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Historical pandemics Tracking down the transmission of the plague

How dynamic was the spread of the most notorious infectious disease of all time? Using historical data, researchers have examined how quickly the plague spread in London in the 14th century and 300 years later with further outbreaks. In the medieval wave, the number of infected people doubled on average every 43 days, whereas in the plague wave of the 17th century it was already within eleven days. The causes of the accelerated rate of spread in the later pandemics remain unclear – there are several possible options, say the researchers.

The current Covid-19 pandemic is sure to make many people think about the former plague afflictions of mankind. But despite the difficult situation, one thing can be said very clearly: the extent of the horror that the plague once caused will not be reached by the coronavirus. Because the deadly potential of the plague was much higher. Between 1346 and 1353, it is estimated that the Black Death killed more than a third of Europe’s population. In the centuries that followed, the Grim Reaper kept going around and killing millions.

Recent advances in paleogenomics have confirmed that the historic plague pandemics were caused by the bacterium Yersinia pestis. Researchers succeeded in isolating the pathogen from the remains of London victims of the Black Death from 1348. The reconstruction of the genome of the historical strain showed that the versions of Y. pestis that still exist in some regions today are still very similar to it. These pathogens occasionally cause local outbreaks. Today, however, the spread of the plague can be kept in check with antibiotics. So far, however, it was unclear what dynamics the disease developed in the past epidemics in Europe.

Spread rates in the mirror of wills

The researchers led by David Earn from McMaster University in Hamilton have now investigated this question using the example of the city of London. Her focus was on the worst plague outbreaks in the city’s history. The first raged in 1348 and then waves followed in the 17th century, culminating in the so-called Great Plague of London in 1665. Earn and his team of statisticians, biologists, and evolutionary geneticists estimated mortality rates by analyzing historical, demographic, and epidemiological data from three sources: personal wills, church records, and the London death certificates.

As they report, the wills became the central source of information, because at the time of the medieval plague outbreak there were no death certificates. So the researchers first evaluated the data for the 17th century, when both wills and mortality were recorded. “Back then, people usually wrote wills when they were dying,” explains Earn. The same rate of spread of the plague was reflected in the information from the wills and death certificates, the researchers report. Therefore, they then assumed that in the case of the medieval plague, the wills can also serve as the sole source of information for determining the rate of spread.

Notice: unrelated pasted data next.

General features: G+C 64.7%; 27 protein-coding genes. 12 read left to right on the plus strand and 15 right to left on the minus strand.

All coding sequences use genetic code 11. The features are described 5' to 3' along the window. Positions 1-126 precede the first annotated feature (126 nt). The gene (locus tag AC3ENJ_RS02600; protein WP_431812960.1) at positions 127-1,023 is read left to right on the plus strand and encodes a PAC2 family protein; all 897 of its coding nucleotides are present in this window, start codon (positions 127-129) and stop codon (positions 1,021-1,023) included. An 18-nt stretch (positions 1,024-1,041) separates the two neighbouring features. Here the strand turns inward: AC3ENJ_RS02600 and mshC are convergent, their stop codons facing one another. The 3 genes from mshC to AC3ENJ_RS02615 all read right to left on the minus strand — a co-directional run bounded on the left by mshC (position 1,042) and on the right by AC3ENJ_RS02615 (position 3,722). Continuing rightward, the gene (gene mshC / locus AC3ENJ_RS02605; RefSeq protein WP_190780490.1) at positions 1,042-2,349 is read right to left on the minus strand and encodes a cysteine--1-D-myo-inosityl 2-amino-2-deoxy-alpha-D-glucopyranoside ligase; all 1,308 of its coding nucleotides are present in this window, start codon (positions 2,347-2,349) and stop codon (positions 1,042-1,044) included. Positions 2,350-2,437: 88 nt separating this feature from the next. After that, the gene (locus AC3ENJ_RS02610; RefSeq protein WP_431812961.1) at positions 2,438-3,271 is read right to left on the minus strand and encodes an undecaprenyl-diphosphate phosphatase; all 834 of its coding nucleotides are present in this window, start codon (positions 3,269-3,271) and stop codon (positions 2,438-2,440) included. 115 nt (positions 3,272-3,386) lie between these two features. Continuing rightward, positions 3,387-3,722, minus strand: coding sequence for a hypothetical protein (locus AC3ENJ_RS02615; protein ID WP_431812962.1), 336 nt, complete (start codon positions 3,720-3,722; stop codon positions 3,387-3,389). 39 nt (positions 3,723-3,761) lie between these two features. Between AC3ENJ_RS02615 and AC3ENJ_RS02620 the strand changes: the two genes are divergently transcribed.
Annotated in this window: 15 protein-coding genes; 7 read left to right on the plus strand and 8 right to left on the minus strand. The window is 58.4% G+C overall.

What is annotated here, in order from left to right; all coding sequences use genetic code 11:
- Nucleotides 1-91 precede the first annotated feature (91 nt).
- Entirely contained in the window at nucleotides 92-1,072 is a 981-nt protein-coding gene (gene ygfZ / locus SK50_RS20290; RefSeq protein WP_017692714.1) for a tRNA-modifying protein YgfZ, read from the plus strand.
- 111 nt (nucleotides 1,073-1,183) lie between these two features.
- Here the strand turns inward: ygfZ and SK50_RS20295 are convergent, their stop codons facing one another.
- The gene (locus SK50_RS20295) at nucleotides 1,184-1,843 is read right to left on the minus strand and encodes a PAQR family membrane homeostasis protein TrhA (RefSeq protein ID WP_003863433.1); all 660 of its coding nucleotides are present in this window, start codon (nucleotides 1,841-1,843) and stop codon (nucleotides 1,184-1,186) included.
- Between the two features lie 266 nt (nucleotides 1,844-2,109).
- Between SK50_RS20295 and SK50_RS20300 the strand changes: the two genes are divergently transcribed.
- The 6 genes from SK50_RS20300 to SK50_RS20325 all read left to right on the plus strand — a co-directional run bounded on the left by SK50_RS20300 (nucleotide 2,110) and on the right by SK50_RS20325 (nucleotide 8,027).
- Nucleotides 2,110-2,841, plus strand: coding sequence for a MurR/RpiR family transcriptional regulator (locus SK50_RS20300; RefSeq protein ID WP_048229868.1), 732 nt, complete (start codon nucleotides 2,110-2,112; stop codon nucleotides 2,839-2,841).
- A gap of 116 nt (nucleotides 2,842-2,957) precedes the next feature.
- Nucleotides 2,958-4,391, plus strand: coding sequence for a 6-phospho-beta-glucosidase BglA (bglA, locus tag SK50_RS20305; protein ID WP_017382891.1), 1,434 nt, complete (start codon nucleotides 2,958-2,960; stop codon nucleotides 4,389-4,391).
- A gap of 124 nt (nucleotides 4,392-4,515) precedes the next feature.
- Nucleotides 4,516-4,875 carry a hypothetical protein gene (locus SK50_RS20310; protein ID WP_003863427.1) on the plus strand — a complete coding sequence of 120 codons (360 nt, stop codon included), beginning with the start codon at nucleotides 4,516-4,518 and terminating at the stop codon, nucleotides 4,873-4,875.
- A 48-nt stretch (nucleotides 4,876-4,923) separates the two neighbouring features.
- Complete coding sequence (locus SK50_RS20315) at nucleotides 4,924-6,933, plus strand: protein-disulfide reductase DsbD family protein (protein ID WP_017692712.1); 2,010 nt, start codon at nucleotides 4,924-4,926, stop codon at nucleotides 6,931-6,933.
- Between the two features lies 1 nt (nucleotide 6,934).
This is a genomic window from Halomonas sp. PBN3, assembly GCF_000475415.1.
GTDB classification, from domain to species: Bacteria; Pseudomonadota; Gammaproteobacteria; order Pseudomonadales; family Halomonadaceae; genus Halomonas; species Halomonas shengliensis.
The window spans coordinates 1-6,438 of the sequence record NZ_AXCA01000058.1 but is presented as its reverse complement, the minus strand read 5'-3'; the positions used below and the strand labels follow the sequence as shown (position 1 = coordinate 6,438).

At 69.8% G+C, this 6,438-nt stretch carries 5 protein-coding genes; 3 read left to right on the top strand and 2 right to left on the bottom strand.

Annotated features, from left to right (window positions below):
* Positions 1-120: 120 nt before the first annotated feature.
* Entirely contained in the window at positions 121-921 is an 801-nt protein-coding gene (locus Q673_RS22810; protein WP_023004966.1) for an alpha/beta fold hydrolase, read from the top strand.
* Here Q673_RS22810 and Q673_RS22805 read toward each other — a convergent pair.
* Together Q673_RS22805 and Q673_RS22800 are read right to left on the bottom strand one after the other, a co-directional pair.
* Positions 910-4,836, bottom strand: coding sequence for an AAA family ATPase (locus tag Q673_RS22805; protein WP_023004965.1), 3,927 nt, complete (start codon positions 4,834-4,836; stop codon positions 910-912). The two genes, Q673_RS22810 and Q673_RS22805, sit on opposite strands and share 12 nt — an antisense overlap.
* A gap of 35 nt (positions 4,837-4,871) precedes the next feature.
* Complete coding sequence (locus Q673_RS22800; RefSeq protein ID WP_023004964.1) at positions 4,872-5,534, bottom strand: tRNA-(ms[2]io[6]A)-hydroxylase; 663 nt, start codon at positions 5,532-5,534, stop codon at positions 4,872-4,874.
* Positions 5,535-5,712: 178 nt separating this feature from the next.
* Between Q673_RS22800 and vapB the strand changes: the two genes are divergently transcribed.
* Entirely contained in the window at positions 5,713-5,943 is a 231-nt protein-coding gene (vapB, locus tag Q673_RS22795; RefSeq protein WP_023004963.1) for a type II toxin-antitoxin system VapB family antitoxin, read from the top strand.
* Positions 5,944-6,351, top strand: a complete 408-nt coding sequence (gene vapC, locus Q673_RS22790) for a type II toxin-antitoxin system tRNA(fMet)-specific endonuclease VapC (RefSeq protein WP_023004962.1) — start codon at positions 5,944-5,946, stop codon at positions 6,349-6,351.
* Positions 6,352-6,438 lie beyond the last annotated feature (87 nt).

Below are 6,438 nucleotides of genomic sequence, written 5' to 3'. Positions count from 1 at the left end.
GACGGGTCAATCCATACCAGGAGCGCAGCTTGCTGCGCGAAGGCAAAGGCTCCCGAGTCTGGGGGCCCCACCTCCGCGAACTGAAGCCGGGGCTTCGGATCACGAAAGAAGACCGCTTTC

Later four times faster

As McMaster University reports with reference to the results, the statistical calculations show: At the height of the spread, the number of infected people doubled about every 43 days in the 14th century. During the plague wave in the 17th century, however, the Grim Reaper dealt much more quickly: the number of infected people doubled about every eleven days, according to the evaluations. “We come to the conclusion that the rate of spread of the great plague of 1665 was four times higher than that of the epidemic of 1348,” the scientists sum up.

“It’s surprising how quickly the plague epidemics developed,” says Earn. According to the scientists, it is rather unlikely that the bacterium had changed its infectious characteristics over the course of 300 years. “Based on genetic evidence, we have good reason to believe that the bacterial strains responsible for the plague have changed very little during this period, so this is an interesting result,” says co-author Hendrik Poinar.

What was the acceleration?

As the scientists further report, the estimated speed of spread of both epidemics is consistent with the assumption that the plague bacterium was not primarily spread through contact from person to person – via a droplet infection. Because then it would have spread even faster. The growth rates of both early and late epidemics, on the other hand, are more in line with primary transmission through the bite of infected fleas, the researchers write.

So far, however, they cannot exactly say why the second wave of plague spread significantly faster. According to them, it is possible that there were more rats in London in the 17th century due to the increase in population compared to the Middle Ages. The fleas of the animals could then have ensured the faster transmission to humans. Another reason could have been a change in the climate in the 300 years. Possibly colder and more humid weather conditions favored the rate of spread of the disease in the 17th century.

The researchers now hope that their newly created database can continue to contribute to researching epidemiological patterns of the past and even our time. In this context, Earn concludes with a thought on the people who wrote their wills at the time of need: “Nobody who lived in London in the 14th or 17th century could have imagined that these records would have been used hundreds of years later could be used to study the spread of the plague, ”said the scientist.

Source: McMaster University, technical article, PNAS, doi: 10.1073/pnas.2004904117

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